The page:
Most people who go for an option of cremating the body of their loved one do not know what to do with the ashes. While some families like to keep it inside an urn and take it at home, some also scatter the ashes in a place where they find it meaningful and memorable. So to answer the question if ashes can be buried in the same grave, yes people can actually have that option. Private cemeteries offer an option to the family where they can purchase a lot to bury the ashes in the same grave. But before picking that option, one has to consider many factors. Here are some of the factors:
- Do you belong to a religious denomination or group wherein they set some specific rules for the burial of the ashes in the grave? There are other religious organizations that prohibit the cremation of a dead body. But you can always ask from your religious leader if it is okay to cremate the body and bury it in a grave. In Islam and Judaism for example, they allow for the cremation of a dead body but burial is required.
- If you want your other family members will be able to locate the place where you want to bury the ashes.
- Do you want to bury the ashes or include the urn?
- Will you be able to afford to purchase a lot where you can bury the remains of your loved one?
- Is the location where you are going to bury the ashes of your loved one strategic and accessible to you and to your other family members?
Before making a decision, it pays to know the option that you are choosing in your mind. Make sure to consider other factors such as the cost and the location. However, there are other options that you can have if you’re still not quite sure what to do with the ashes. Here are some of them:
- Burying it in a cemetery
One of the advantages of choosing a cemetery burial is that it provides a permanent location where you and your family can visit. Most private cemeteries are well maintained by their staff and you can ensure that the remains of your loved one are safe. However, this option may be a bit pricey especially that you are buying a space or lot. Some cemeteries will require you to purchase a burial urn to prevent the ground of the urn from sinking. Some cemeteries also offer other options including full plot or urn garden plot. But you will have to pay extra charges for opening and closing the grave. It is also recommended that you compare the prices of different cemeteries who offer this kind of service.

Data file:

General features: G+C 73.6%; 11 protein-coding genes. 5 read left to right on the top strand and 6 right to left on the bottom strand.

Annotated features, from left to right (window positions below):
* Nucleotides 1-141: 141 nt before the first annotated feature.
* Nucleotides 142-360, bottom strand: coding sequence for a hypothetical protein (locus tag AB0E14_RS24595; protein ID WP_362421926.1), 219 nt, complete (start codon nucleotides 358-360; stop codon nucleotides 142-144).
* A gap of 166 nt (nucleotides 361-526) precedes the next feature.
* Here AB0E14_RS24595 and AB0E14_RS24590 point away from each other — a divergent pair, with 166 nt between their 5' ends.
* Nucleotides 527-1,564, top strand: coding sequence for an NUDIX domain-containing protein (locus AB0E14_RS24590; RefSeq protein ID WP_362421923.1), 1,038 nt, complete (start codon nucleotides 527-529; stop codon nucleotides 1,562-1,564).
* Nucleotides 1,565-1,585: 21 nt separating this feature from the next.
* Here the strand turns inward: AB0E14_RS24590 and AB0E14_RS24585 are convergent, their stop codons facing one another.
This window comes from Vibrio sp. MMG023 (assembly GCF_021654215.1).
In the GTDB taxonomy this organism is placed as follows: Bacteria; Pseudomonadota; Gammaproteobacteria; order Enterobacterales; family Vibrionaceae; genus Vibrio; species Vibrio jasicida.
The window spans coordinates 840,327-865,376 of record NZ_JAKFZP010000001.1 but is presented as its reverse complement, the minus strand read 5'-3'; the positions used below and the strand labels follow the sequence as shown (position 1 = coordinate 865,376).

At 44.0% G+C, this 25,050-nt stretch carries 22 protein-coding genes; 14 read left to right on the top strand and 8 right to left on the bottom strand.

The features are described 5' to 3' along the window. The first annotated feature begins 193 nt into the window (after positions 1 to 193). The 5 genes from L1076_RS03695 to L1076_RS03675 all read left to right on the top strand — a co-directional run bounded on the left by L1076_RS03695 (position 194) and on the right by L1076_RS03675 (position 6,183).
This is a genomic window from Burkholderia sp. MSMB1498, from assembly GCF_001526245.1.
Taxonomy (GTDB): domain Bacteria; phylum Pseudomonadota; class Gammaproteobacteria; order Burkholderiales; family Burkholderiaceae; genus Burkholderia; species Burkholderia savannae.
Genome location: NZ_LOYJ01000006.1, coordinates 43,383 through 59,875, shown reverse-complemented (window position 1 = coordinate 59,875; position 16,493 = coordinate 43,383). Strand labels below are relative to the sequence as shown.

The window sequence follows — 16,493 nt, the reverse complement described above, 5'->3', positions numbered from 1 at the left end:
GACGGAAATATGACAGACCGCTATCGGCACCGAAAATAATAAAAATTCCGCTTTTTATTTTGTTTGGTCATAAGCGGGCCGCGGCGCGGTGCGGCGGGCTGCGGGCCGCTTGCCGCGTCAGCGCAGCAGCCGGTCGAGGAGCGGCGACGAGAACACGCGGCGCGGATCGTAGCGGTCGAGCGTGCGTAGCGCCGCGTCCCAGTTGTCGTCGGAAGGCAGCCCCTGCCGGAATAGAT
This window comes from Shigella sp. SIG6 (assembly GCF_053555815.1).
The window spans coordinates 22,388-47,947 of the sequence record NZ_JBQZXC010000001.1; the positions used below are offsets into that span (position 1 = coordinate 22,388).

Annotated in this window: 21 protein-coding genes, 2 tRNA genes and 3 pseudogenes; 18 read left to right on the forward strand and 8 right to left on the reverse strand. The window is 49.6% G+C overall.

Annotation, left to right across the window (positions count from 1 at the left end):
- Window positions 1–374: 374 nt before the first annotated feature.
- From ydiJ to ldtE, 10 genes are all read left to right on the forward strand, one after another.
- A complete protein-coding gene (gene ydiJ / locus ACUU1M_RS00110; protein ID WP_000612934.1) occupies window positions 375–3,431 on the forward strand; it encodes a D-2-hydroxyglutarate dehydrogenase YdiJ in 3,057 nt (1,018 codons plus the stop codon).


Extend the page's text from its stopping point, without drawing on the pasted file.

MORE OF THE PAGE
- Private Land
If you want to bury it in private land where you find it really memorable to you and to the deceased, you may do so but you have to ask permission from the owner of the property because you may be sued for trespassing. But, if your family owns a private land where you can bury the ashes, then this is a great choice for you. However, you may be needing permission from your local authorities if you want to bury it in your private land.
There are no specific rules on how deep the cremated ashes should be buried. But ideally, you have to bury it at least 1 meter deep. If you are not quite sure what urn to use, you may purchase a waterproof container that you can buy from your local stores. But if you are considering buying a biodegradable urn, you may put it in a container that is made of paper or board.
- Scattering the ashes in a park or public area
If you choose to scatter the ashes in a public place such as national parks, you may do so. There are some states in the U.S where they allow the scattering of ashes in their national parks. However, you may have to secure the necessary permits especially that you are scattering it in a public area where there are a lot of people going there. But if the local authorities gave you the permit, there are certain guidelines that you must follow. For example, you have to scatter it in a small and private area where there are fewer people going there. It should be at least 100 yards away from roads, bodies of water. You should avoid scattering them in an environmentally sensitive area.
- Scattering the ashes at the sea
If you want this option, you must follow the guidelines set by the Environmental Protection Agency especially if you’re from the U.S. According to EPA, you must at least be 3 nautical miles from the low water line. However, there are some states who do not need the necessary permit just to scatter the ashes at the sea.
Cremation is probably one of the best options nowadays, especially that lands are getting scarce. But if you are the type of person who likes to keep it intimate and bury it in a grave, you may do so. And it pays to be informed about cremation.